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Israel's Electoral System


Israel has an electoral system based on nation-wide proportional representation, and the number of seats which every list receives in the Knesset is proportional to the number of voters who voted for it. The only limitation is the 2% qualifying threshold. In other words, a party must receive at least 2% of the votes in order to be elected. According to this system, the voters vote for a party list, and not for a particular person on the list. Since the institution of the primaries system in some of the parties, these parties directly elect their candidates for the Knesset. Some of the parties elect their candidates via the party's institutions. In the ultra-religious parties their spiritual leaders appoint the candidates. The Knesset elections take place once every four years, but the Knesset or the Prime Minister can decide to hold early elections, and under certain circumstances can serve for more than four years.

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The Electoral System

Israel has an electoral system based on nation-wide proportional representation. In other words, the number of seats that each list receives in the Knesset - the Israeli parliament - is proportional to the number of votes it received. Unlike most of the Western parliamentary democracies, the system in Israel is followed in an extreme manner. The only limitation on a list which participated in the elections being elected, is that it should pass the qualifying threshold which is currently 2.0% (which is equivalent to approximately 62,700 votes). Until the elections to the 13th Knesset the qualifying threshold was only 1% and remained at 1.5% until the 16th Knesset raised the threshold to 2.0%.

Historical Background

The State of Israel inherited the rigid system of proportional representation from the political system of the yishuv (the organized Jewish community) in Mandatory times. This system was based on the zeal with which the various political parties - in which ideology and personalities played a major role - fought to preserve their independence. The justification given for the large number of parties resulting from the system was, that in a period in which major, far-reaching and rapid changes were still taking place in the population make-up as a result of immigration, it was important to enable maximum representation for various groups and opinions.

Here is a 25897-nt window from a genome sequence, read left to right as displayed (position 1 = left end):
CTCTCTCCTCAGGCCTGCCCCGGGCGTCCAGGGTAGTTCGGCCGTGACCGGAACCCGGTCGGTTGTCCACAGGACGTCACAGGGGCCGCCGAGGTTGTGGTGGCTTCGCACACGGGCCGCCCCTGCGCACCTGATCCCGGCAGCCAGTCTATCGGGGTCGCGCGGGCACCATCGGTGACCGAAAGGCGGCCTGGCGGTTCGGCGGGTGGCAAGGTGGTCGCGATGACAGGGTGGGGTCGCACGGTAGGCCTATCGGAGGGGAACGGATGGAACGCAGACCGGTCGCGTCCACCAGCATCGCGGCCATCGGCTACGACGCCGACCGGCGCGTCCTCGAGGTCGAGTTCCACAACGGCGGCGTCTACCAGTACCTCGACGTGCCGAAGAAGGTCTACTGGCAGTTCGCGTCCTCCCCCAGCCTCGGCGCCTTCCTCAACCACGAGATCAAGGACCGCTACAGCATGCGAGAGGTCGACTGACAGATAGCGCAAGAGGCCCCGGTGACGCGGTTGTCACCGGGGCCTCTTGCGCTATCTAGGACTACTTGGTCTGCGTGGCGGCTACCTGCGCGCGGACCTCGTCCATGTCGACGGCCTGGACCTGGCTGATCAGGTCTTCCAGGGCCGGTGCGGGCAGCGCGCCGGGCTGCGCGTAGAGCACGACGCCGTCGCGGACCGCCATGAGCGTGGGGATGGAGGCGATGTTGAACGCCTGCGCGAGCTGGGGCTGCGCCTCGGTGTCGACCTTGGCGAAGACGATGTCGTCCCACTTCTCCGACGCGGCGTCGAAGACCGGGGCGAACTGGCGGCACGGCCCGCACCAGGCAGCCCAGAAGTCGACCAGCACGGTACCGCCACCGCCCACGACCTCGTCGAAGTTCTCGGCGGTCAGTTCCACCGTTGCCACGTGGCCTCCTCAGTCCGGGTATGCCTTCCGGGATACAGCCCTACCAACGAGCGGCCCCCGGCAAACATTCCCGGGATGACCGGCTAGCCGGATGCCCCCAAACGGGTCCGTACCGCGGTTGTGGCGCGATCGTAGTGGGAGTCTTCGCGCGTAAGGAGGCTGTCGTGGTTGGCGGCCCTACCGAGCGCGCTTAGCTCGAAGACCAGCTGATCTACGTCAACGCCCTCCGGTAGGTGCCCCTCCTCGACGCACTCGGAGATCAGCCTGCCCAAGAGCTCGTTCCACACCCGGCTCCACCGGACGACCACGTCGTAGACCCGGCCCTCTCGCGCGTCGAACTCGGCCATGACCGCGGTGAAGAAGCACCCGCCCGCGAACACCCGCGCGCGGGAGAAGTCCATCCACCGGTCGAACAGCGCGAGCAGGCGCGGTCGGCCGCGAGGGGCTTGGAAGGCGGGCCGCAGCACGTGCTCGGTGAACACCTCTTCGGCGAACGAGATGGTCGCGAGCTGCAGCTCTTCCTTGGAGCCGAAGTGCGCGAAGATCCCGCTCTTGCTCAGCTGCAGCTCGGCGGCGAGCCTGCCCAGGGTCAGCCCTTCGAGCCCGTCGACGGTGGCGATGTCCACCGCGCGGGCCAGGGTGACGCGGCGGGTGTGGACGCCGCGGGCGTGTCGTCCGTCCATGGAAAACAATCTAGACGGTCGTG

The Legal Basis for the System

The electoral system is based primarily on two laws: the Basic Law: the Knesset of 1958 and the Knesset Elections Law (combined version) of 1969. Since the Parties Law of 1992 was passed, only registered parties can present a list of candidates and participate in the elections.

The principles upon which the electoral system is based:

The general framework for the elections was laid down in article 4 of the Basic Law: The Knesset, and according to it the Knesset is to be elected in general, country-wide, direct, equal, secret and proportional elections. This article can only be amended by a vote of a majority of the Knesset members.

The principle of the generality of the elections ensures the active right of every Israeli citizen, who is at least 18 years old, to vote and the right of every Israeli citizen, who is at least 21 years old, to be elected. Even though the Basic Law: The Knesset gave the legislator the power to deny the right to vote to anyone as it may see fit, the Knesset has never made use of this power. Those holding certain official positions, such as the President of the State, the State Comptroller, judges or dayanim, career officers, and senior civil servants, may not stand for election to the Knesset.

The principle of countrywide elections states that Israel is a single electoral district insofar as the distribution of Knesset seats is concerned. Direct elections mean that the voter elects the Knesset directly, rather than an electoral college (as is the case in the election of the President in the United States). Equal elections apply to equality amongst the votes given, and the Supreme Court laid down that the principle of equality relates to equality of opportunities for all the lists participating in the elections as well.